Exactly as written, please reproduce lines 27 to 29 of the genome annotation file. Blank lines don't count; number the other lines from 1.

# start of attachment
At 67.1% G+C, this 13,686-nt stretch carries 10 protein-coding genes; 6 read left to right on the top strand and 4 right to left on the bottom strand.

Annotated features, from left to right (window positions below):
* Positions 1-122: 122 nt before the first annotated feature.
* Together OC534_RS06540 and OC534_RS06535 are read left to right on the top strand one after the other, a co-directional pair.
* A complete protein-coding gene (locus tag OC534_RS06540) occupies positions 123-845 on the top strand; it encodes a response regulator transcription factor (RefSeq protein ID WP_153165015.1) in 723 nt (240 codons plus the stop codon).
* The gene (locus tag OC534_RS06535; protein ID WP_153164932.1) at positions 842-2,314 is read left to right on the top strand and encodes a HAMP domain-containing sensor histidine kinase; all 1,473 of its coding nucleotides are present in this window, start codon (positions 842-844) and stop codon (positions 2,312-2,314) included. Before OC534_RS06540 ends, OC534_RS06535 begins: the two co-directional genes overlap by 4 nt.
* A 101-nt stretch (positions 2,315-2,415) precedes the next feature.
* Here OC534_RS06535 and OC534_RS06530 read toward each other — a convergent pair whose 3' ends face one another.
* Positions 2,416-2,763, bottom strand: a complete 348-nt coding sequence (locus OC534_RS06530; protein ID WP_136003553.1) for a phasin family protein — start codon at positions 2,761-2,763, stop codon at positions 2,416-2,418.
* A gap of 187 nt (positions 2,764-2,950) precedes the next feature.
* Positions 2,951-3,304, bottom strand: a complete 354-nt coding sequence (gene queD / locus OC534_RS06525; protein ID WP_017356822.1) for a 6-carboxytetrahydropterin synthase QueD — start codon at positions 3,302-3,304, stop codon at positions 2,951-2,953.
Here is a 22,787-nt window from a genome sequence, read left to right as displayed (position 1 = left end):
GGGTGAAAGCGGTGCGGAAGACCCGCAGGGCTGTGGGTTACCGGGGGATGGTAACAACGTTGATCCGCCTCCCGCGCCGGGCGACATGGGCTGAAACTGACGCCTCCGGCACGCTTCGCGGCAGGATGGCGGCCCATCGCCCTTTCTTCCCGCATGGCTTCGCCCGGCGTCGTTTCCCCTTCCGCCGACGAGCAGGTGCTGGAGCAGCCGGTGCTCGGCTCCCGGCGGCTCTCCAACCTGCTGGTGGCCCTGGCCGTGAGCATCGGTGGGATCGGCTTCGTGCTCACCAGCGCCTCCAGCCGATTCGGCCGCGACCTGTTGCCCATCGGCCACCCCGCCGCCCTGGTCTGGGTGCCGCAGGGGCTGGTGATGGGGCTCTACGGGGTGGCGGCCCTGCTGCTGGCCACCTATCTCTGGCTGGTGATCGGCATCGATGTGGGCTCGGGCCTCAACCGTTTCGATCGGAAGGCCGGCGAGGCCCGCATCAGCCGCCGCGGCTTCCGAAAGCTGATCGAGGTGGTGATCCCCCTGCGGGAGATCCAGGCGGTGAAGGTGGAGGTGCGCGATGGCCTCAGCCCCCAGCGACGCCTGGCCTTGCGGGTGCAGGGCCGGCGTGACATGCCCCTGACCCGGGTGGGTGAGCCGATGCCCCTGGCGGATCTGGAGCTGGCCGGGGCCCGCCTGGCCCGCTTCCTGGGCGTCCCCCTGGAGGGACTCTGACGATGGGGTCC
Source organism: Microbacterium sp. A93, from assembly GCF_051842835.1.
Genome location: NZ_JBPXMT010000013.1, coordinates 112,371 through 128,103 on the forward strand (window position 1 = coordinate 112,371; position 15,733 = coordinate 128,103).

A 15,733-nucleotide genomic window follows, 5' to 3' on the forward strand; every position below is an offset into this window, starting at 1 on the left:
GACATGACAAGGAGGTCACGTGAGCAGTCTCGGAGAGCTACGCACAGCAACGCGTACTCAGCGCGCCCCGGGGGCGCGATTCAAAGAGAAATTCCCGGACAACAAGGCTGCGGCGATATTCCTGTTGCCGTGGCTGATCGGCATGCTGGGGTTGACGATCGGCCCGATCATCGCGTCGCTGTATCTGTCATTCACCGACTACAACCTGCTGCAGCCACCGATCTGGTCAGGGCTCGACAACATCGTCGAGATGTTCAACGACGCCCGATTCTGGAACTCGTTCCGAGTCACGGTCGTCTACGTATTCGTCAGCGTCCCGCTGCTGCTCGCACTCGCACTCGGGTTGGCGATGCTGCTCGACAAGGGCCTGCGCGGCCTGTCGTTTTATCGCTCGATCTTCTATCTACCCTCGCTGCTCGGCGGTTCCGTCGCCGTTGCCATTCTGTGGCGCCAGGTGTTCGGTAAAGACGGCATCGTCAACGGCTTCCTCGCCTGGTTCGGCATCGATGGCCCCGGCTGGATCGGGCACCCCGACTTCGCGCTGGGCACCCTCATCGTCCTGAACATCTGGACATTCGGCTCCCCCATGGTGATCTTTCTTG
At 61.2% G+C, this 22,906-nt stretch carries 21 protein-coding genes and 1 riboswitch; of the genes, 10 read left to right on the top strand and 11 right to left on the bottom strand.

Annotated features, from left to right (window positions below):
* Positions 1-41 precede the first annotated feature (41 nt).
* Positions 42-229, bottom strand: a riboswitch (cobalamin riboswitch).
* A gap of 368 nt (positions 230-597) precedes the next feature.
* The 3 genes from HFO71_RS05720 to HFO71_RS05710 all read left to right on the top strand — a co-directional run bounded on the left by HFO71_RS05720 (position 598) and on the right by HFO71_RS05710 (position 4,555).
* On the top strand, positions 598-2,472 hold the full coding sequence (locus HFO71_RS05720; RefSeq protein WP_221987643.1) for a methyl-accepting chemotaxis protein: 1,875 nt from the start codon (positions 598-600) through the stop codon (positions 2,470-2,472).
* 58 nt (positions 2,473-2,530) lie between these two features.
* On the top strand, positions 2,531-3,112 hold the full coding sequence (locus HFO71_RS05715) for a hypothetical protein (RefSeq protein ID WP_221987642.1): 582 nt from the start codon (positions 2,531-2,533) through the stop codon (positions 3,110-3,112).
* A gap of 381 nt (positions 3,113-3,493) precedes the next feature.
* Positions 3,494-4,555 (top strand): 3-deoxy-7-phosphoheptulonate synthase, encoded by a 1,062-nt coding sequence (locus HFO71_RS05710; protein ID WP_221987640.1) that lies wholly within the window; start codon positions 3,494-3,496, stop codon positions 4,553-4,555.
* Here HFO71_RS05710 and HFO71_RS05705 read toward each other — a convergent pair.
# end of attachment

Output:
* A gap of 381 nt (positions 3,113-3,493) precedes the next feature.
* Positions 3,494-4,555 (top strand): 3-deoxy-7-phosphoheptulonate synthase, encoded by a 1,062-nt coding sequence (locus HFO71_RS05710; protein ID WP_221987640.1) that lies wholly within the window; start codon positions 3,494-3,496, stop codon positions 4,553-4,555.
* Here HFO71_RS05710 and HFO71_RS05705 read toward each other — a convergent pair.